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Research on human aggression has progressed to a point at which a unifying framework is needed. Major domain-limited theories of aggression include cognitive neoassociation, social learning, social interaction, script, and excitation transfer theories. Using the general aggression model (GAM), this review posits cognition, affect, and arousal to mediate the(More)
Two studies examined violent video game effects on aggression-related variables. Study 1 found that real-life violent video game play was positively related to aggressive behavior and delinquency. The relation was stronger for individuals who are characteristically aggressive and for men. Academic achievement was negatively related to overall amount of time(More)
Research on exposure to television and movie violence suggests that playing violent video games will increase aggressive behavior. A metaanalytic review of the video-game research literature reveals that violent video games increase aggressive behavior in children and young adults. Experimental and nonexperimental studies with males and females in(More)
Meta-analytic procedures were used to test the effects of violent video games on aggressive behavior, aggressive cognition, aggressive affect, physiological arousal, empathy/desensitization, and prosocial behavior. Unique features of this meta-analytic review include (a) more restrictive methodological quality inclusion criteria than in past meta-analyses;(More)
This is a 'must read' for anyone concerned about the effects that video games have on children and teens! Anderson and Gentile are leading researchers in the fi eld who have done a masterful job of pulling together what we know about video game effects and presenting them so that they are accessible to those who need to understand and can make the most(More)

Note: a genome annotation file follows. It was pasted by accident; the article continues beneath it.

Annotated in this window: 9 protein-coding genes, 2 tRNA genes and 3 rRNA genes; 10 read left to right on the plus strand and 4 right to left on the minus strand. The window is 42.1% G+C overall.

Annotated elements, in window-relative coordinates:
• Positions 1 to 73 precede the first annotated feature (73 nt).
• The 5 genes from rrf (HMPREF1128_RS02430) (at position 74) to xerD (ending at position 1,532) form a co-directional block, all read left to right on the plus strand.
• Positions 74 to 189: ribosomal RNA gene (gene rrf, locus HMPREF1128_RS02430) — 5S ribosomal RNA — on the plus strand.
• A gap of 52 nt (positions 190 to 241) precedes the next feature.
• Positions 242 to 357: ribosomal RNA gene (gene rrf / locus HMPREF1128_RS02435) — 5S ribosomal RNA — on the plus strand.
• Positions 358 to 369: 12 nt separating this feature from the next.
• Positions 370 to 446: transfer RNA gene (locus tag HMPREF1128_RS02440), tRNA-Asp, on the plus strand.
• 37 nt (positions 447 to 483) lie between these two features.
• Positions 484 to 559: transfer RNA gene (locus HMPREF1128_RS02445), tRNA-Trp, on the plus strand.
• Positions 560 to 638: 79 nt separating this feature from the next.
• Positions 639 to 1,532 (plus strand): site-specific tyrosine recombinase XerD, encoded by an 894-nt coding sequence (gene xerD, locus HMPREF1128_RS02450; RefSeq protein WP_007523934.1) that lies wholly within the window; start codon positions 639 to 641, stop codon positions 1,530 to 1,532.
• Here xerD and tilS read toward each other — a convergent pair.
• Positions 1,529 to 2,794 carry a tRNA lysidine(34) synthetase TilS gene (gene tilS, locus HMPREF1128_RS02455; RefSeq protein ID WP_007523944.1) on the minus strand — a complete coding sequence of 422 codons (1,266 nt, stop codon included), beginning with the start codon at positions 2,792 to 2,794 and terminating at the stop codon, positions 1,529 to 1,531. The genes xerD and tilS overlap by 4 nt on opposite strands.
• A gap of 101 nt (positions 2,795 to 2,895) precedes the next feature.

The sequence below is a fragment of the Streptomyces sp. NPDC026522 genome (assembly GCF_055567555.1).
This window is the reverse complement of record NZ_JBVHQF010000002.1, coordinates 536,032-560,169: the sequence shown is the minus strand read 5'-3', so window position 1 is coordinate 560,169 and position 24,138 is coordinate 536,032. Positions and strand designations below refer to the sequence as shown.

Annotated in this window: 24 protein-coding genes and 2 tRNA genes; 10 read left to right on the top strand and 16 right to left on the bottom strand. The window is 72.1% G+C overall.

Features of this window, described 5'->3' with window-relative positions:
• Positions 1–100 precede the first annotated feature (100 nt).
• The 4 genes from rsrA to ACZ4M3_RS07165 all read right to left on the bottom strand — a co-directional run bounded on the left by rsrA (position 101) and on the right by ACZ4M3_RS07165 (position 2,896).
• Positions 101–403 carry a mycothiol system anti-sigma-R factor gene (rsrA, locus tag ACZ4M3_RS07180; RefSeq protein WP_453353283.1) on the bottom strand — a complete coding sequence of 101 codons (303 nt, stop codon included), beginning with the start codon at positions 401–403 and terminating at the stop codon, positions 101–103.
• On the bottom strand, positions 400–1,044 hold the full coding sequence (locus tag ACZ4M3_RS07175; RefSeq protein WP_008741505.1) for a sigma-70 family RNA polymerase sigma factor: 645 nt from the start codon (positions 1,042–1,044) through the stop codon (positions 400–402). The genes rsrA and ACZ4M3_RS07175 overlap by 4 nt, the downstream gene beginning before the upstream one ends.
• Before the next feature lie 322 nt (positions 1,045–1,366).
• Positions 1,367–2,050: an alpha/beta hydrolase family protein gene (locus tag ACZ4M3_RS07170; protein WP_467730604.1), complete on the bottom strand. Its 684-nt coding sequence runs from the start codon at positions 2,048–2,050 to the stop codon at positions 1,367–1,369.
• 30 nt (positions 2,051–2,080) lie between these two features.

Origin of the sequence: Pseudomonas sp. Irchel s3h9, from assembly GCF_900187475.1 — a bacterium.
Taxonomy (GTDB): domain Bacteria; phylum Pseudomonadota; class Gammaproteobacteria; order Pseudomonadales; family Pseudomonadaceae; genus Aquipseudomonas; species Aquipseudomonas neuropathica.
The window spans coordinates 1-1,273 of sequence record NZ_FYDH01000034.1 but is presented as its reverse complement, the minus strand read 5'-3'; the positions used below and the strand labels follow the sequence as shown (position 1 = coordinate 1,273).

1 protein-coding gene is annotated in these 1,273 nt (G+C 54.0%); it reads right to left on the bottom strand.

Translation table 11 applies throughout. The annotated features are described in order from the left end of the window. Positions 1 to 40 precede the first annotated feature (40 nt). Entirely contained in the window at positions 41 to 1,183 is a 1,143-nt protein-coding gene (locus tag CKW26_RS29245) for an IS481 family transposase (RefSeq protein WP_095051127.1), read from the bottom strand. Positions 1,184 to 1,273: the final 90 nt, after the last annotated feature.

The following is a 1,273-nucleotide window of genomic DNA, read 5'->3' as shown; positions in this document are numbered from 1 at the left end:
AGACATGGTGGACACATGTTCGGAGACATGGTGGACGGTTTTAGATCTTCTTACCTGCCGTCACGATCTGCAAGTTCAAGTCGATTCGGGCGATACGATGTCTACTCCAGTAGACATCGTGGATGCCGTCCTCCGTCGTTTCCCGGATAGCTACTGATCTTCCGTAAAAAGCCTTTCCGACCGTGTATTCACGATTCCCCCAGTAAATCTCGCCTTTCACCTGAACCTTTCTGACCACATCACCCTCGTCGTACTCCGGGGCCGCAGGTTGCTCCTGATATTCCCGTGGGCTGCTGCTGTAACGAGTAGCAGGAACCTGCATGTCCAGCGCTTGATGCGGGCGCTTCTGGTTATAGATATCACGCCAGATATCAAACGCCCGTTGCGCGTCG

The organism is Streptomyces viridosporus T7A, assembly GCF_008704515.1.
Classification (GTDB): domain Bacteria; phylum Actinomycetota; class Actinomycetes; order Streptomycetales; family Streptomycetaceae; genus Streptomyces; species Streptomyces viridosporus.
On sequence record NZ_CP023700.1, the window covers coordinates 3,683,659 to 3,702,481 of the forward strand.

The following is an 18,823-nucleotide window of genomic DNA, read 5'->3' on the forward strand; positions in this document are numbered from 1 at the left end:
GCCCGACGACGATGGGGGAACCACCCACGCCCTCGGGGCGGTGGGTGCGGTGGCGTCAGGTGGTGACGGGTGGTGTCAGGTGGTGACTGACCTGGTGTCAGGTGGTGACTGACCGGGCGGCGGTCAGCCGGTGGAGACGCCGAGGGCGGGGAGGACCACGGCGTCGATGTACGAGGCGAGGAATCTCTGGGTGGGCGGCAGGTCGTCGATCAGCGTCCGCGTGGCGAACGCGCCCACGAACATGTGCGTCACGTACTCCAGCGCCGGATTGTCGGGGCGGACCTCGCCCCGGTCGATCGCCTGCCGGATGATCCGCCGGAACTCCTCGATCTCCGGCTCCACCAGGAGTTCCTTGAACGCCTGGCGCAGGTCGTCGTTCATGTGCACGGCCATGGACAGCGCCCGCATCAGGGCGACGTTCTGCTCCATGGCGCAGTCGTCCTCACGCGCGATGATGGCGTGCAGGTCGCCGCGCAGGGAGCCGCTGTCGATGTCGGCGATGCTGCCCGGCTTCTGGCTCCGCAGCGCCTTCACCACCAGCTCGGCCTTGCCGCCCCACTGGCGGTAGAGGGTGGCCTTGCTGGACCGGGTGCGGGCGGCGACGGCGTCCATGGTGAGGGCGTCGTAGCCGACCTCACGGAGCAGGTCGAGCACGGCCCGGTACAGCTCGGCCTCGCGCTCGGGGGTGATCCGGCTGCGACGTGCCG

Meta-analytic procedures were used to test the effects of violent video games on aggressive behavior, aggressive cognition, aggressive affect, physiological arousal, empathy/desensitization, and prosocial behavior. Unique features of this meta-analytic review include (a) more restrictive methodological quality inclusion criteria than in past meta-analyses;(More)
Research on violent television and films, video games, and music reveals unequivocal evidence that media violence increases the likelihood of aggressive and violent behavior in both immediate and long-term contexts. The effects appear larger for milder than for more severe forms of aggression, but the effects on severe forms of violence are also substantial(More)
Psychologists have often categorized human aggression as hostile or instrumental. Hostile aggression is "hot," impulsive behavior that is motivated by a desire to hurt someone; instrumental aggression is "cold," premeditated behavior used as a means to some other end. This dichotomy was useful to the early development of aggression theories and continues to(More)
Infection with the human immunodeficiency virus (HIV) selectively targets the basal ganglia resulting in loss of dopaminergic neurons. Although frequently asymptomatic, some patients may develop signs of dopamine deficiency de novo. Accordingly, they are highly susceptible to drugs that act on dopaminergic systems. Both neuroleptics and psychostimulants may(More)
Outlines 5 models of the temperature-aggression hypothesis: negative affect escape, simple negative affect, excitation transfer/misattribution, cognitive neoassociation, and physiological-thermoregulatory. Reviews relevant studies. Aggression measures include violent crime, spouse abuse, horn-honking, and delivery of electric shock. Analysis levels include(More)